In the English version of the online encyclopedia Wikipedia, notability is a criterion to determine whether a topic merits a separate Wikipedia article. It is described in the guideline "Wikipedia:Notability". In general, notability is an attempt to assess whether the topic has "gained sufficiently significant attention by the world at large and over a period of time as evidenced by significant coverage in reliable secondary sources that are independent of the topic." The notability guideline was introduced in 2006 and has since been subject to various controversies.
The language of the criterion was modified and adapted to produce notability guidance in specific subject areas, before being introduced into the proposed notability guideline in September 2006. In response to growing concerns in 2006 about issues specifically affecting biographies of living persons, Wikipedia co-founder Jimmy Wales introduced a notability criterion via the core policy of "What Wikipedia Is Not". Wales commented that "I added Wikipedia is not a newspaper and especially not a tabloid newspaper and that we… attempt to make some sort of judgment about the long term historical notability of something…". The criterion was subsequently refined into this Notability guideline; Wales was unsure if the policy changes would be accepted, but within weeks the policy had been "refined, copyedited, and extended to include heuristics for determining long-term notability".
Notability is demonstrated using reliable sources according to the corresponding Wikipedia guideline. Reliable sources generally include mainstream news media and major academic journals, and exclude self-published sources, particularly when self-published on the internet. The foundation of this theory is that credible sources "exercise some form of editorial control."
Verifiability — the ability for the reader to confirm that content corresponds to the cited source — is the standard. "Gather references both to use as source(s) of your information and also to demonstrate notability of your article's subject matter. References to blogs, personal websites and MySpace don't count – we need reliable sources."
Content not based upon reliable sources may be deemed original research, which is prohibited on Wikipedia. "A correlate to this notability criterion, crucial to the identity of the site, is the prohibition on original research, including the synthesis of previously published material."
As the Wikipedia community has grown, its rules have in turn become more complex, a trend known as instruction creep. This trend is reflected in the development and increasing complexity of the notability guidelines, with various special notability guidelines being proposed for specific topic areas, including notability criteria for porn stars.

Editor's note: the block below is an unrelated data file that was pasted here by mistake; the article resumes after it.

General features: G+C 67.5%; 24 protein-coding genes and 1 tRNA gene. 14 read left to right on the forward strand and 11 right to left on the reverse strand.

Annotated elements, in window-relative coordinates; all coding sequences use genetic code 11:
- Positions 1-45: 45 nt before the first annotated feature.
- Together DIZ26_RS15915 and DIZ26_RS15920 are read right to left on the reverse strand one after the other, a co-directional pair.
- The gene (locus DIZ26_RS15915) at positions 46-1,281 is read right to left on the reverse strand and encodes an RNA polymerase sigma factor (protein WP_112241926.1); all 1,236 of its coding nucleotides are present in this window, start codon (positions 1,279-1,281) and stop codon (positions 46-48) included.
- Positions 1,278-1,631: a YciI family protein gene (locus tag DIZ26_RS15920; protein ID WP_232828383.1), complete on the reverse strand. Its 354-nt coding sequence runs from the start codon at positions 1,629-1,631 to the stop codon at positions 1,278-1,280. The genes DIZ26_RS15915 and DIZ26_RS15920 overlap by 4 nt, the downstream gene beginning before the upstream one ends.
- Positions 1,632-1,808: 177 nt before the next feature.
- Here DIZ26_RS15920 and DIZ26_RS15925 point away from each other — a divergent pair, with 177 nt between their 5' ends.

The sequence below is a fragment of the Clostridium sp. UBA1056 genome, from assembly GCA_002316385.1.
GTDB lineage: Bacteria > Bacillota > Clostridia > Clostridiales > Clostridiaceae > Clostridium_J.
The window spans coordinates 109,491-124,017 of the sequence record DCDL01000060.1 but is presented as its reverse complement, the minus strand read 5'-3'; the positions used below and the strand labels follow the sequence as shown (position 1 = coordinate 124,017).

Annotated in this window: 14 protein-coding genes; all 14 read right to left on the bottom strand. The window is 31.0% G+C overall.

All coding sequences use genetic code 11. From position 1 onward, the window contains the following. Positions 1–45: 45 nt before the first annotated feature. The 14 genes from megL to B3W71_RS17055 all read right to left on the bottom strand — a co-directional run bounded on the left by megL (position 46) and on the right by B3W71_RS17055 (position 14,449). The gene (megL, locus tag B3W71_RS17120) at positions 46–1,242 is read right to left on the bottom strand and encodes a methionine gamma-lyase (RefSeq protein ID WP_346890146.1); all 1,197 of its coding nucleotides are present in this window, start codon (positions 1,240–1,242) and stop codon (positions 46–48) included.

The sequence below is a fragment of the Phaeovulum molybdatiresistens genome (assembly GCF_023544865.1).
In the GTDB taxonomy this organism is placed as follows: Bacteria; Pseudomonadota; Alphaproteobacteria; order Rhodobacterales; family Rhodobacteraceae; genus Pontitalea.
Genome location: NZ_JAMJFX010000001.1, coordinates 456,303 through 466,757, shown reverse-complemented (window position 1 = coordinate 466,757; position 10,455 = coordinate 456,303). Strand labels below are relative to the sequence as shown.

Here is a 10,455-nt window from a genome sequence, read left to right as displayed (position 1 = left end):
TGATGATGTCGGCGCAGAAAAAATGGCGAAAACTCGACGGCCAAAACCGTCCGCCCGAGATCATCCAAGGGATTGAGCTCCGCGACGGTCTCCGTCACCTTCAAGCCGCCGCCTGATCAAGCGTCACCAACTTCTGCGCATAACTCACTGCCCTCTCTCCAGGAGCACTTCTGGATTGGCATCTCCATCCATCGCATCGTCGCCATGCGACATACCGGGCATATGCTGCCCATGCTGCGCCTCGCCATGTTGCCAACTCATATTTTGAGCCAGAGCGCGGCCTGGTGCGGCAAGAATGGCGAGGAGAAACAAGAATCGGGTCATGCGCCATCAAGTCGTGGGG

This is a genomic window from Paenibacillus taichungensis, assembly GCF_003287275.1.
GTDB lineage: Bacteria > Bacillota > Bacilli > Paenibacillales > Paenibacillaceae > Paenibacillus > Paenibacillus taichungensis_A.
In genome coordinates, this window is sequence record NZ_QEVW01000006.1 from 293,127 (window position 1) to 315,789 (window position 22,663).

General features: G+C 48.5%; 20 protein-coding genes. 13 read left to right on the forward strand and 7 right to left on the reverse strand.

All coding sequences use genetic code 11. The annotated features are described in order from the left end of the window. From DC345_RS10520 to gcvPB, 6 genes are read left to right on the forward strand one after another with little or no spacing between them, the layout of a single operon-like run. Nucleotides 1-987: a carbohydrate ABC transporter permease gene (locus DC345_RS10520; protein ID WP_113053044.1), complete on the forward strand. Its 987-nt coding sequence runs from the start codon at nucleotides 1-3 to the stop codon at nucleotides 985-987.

Commentators have stressed the novelty of the notability criterion, which makes Wikipedia the first encyclopedia to openly discuss criteria for inclusion: "For the first time in history, a broad open discussion about "encyclopedia notability" has been started that has already given rise to intensive debates and detailed – while still unfinished and unofficial – lists of possible criteria."
Two polarized perspectives on notability are commonly known as "inclusionism" and "deletionism".
In one instance, a group of editors agreed that many articles on webcomics should be deleted on the grounds that the various topics lacked notability. Some of the comic artists concerned reacted negatively, accusing editors of being "wannabe tin-pot dictators masquerading as humble editors." Nicholson Baker noted that by 2007, notability disputes had spread into other topics, including companies, places, websites, and people.
Timothy Noah wrote several articles in 2007 about the threatened deletion of his entry on grounds of his insufficient notability. He concluded that "Wikipedia's notability policy resembles U.S. immigration policy before 9/11: stringent rules, spotty enforcement." David Segal observed that "Wiki-worthiness has quietly become a new digital divide, separating those who think they are notable from those granted the imprimatur of notability by a horde of anonymous geeks."
A criticism by Professor Hans Geser is that "Wikipedia sees itself as a publication that relies on reputation that has already been produced ex ante: especially when it is based on consensual mass media judgment or—in the case of lesser known individuals—on different smaller, but mutually independent sources. Of course, this policy does not acknowledge that a Wikipedia entry may itself become a factor in reputation building: especially when the information that this entry exists is propagated by journalists and other potent 'multiplicators'". Geser also refers, in more general terms, to the same effect described by Segal, that "a Wikipedia article may soon be considered as an indicator of relevance, eminence, popularity and reputation - for persons as well as for music bands, art works, localities, historical events and any kind of voluntary association".
There are quires, reams, bales of controversy over what constitutes notability in Wikipedia: nobody will ever sort it out.
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